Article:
Elders discuss settlement

Tribal elder Judy Lansing speaks her opinion about the breach of trust settlement awarded to the Southern Ute Indian Tribe the Multi-Purpose Facility, Wednesday, Sept. 28.
Photo Credit: Damon Toledo | The Southern Ute Drum


A group of Southern Ute tribal elders gathered on Wednesday, Sept. 28 to discuss what could be done with the $126 million settlement the tribe received from the tribe’s breach of trust case. The Tribe joined nine other tribes in suing the United States for failing to provide an accounting of tribal trust accounts and for mismanaging trust assets and non-monetary trust resources. Tribal members have been sent a letter regarding the case and the settlement.

Tribal elder Arlene Millich made the suggestion of investing into career services for the youth who graduate high school.

“We need to think about the younger generation and help them get jobs, because a lot of them aren’t even working,” Millich stated. “My grandma used to make me pull weeds in her garden. She made me go all along that garden front to back, weeding and planting. Our younger generation nowadays refuses to work.”

Tribal elder Phyllis Escalante also weighed in on the subject of career services.

“I see a lot of kids who are not graduating, that’s why we have elders concerned about these kids finding jobs,” she stated. “Most choose to live off the Tribe monthly rather than establish themselves. What are we raising? There’s no push for work or discipline on our youth. They have to find the answers/choices in their lives and do it for themselves.”

Tribal elder Lynda Grove D’Wolf expressed deep concern in government leadership, both federal and tribal.

“Come election time, we really need to take a look at who our candidates are,” she stated. “We need to elect people that are competent and can read financial contracts. I’ve been going around the reservation gathering signatures, because I know a lot of tribal members that are very upset with the leadership. We need stronger leaders who can ensure us that none of this mismanaging will never happen again, because it’s our money, and it belongs to us.”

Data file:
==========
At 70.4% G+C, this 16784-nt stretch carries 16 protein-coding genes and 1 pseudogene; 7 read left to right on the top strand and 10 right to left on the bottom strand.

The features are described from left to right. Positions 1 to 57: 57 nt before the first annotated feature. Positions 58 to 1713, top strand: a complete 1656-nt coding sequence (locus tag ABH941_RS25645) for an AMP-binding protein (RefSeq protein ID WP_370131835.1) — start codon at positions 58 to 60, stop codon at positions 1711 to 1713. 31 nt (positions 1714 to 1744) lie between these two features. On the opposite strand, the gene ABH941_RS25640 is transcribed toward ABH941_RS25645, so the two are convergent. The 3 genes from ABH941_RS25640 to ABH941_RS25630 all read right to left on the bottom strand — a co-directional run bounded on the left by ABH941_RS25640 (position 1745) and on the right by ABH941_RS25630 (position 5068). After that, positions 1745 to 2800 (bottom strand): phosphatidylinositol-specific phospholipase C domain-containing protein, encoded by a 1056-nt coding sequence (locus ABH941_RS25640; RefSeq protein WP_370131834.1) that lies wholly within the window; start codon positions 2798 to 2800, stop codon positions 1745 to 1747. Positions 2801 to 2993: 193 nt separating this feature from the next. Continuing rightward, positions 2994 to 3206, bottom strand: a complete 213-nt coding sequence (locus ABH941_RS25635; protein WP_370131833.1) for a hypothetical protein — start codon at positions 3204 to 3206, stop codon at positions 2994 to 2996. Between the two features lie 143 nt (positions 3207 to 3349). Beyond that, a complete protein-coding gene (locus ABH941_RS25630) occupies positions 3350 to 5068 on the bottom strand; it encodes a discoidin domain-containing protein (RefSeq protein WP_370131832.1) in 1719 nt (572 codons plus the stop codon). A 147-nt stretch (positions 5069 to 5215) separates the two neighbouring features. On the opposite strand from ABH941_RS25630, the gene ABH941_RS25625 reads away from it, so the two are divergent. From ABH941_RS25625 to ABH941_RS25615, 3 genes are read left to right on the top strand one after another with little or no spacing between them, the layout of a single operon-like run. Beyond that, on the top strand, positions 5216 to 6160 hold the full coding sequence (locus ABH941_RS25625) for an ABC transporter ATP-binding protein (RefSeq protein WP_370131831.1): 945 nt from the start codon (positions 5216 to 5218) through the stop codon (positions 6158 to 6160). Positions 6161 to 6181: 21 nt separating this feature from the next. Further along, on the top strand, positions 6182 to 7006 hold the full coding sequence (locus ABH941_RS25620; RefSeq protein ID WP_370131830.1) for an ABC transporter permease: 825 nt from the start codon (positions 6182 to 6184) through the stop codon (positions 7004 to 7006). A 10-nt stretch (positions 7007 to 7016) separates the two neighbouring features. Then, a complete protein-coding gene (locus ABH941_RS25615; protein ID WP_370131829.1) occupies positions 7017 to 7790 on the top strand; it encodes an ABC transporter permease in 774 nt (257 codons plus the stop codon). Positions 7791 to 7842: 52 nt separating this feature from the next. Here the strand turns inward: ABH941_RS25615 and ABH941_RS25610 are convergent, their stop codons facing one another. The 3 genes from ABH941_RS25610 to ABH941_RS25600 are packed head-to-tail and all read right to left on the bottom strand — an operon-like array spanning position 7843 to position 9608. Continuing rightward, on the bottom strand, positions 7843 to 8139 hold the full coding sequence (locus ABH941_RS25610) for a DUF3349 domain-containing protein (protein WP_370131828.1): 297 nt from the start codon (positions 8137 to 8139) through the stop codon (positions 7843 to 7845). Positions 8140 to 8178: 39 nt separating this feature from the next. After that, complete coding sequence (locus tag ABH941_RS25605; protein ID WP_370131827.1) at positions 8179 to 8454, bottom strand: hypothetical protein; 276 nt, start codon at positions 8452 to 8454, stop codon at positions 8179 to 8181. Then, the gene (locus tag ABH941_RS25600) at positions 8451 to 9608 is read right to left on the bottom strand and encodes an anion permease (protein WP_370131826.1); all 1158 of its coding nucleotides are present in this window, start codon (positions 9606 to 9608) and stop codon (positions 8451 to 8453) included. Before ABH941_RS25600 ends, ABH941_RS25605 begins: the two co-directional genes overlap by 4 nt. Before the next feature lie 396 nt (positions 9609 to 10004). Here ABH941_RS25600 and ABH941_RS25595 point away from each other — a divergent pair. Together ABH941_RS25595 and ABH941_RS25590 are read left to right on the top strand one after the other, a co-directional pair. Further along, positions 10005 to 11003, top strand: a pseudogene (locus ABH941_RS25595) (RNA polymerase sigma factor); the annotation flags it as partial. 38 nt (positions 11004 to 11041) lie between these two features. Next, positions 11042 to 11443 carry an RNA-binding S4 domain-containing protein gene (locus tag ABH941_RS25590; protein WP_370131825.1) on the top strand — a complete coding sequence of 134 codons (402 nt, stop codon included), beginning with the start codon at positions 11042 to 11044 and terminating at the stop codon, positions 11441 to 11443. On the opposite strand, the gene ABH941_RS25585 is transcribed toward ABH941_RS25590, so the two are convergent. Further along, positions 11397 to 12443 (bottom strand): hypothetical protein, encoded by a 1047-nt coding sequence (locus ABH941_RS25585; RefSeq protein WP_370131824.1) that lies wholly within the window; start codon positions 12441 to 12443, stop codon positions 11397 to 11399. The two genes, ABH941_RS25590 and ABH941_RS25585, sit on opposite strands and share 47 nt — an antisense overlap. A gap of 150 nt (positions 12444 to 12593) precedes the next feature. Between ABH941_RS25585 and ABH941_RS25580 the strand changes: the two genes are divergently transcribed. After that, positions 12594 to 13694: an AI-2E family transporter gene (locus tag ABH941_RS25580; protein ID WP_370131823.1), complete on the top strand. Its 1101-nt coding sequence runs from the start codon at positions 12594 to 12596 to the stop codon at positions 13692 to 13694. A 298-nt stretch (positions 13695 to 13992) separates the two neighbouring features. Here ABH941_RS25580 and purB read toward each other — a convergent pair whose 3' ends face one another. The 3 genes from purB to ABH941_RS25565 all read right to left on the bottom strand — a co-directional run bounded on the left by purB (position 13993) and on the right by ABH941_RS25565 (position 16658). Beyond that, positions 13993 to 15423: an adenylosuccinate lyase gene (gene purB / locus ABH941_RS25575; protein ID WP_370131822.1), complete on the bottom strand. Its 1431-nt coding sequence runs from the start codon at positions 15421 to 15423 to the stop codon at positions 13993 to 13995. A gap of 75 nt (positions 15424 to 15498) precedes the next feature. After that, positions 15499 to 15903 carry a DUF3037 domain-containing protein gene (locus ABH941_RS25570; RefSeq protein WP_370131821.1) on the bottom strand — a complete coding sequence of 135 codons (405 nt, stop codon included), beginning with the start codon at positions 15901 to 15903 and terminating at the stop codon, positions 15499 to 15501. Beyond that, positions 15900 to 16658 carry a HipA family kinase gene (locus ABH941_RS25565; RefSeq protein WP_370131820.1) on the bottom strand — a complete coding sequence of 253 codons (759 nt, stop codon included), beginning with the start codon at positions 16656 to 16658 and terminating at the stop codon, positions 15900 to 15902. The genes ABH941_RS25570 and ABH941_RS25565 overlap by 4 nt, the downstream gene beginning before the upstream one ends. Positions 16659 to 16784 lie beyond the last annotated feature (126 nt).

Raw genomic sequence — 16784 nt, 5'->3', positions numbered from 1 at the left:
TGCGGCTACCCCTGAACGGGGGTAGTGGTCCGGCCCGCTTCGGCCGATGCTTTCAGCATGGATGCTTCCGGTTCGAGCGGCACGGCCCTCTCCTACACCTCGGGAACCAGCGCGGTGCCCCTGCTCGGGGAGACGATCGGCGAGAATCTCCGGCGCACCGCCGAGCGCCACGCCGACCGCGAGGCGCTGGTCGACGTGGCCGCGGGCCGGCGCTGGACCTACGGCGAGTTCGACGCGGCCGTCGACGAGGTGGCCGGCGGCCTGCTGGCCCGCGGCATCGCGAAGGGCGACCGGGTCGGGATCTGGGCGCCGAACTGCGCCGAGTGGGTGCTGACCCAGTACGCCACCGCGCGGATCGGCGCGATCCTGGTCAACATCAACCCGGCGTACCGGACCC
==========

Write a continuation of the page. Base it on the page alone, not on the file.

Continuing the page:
The group discussed the letter sent to tribal members outlining the settlement in greater detail.

“Nobody other than our community will know how to use this money effectively,” stated Kevin Frost. “This letter we received needs to have more of a community driven response. Tribal members need to be involved so they know where our money is going. When I look at us on the reservation in comparison to the rest of the world, it feels like we’re still in the 1970s.”

A majority of the attending elders came to a consensus that the settlement money should be invested in other resources, rather than the Southern Ute Growth Fund.

“This settlement doesn’t go to the Growth Fund, it goes to the individuals,” said tribal elder Erwin Taylor. “Don’t let the non-natives divide us, and don’t be afraid to stand up for what you believe in. Have faith in these young educators and these younger folks who are running for council.”

“We deserve a share of the cake,” added Lynda Grove D’Wolf. “I think half of the settlement money should go back to our membership, and the other half should be invested in some other type of entity, not the Growth Fund. The Growth Fund wouldn’t even have jobs for their employees if it weren’t for us. This runaway train really has to stop – it’s getting ridiculous.”

Tribal elder Pearl Casias also showed displeasure in awarding the Growth Fund part of the settlement, suggesting to use the investments in revitalizing the Ute language program.

“I think the money should go into a full blown Ute language education program through our cultural center, since it’s still a major commodity for us as Southern Utes,” Casias declared. “It’s the Growth Fund who has kept us from making inadequate investments. So much money has been lost these past couple of years by the Growth Fund’s leadership. It is up to Tribal Council to make sure that doesn’t happen again in the future. We need to confront our Tribal Council and tell them to do a better job and to stay dedicated in providing for our membership.”

Tribal elder Judy Lansing added her own suggestions.

“I’d like to see half of the settlement go to the elders, and the other half go towards juvenile services to help our youth with education, and for those who feel like they are having trouble in this world. Since the Growth Fund didn’t invest well enough to where the tribal members have continuous income coming in, I think they should have no more bonuses from here, and that the management committee should also be released of their duties as they were responsible for overlooking the finances for the tribal membership. The management committee should have understood how the Growth Fund was managing the tribal members’ investments.”

“My thoughts are to look at what we have and utilize our culture,” stated elder Marjorie Borst. “We need more communication with our people, and to know and understand the legalities of everything we get into.”

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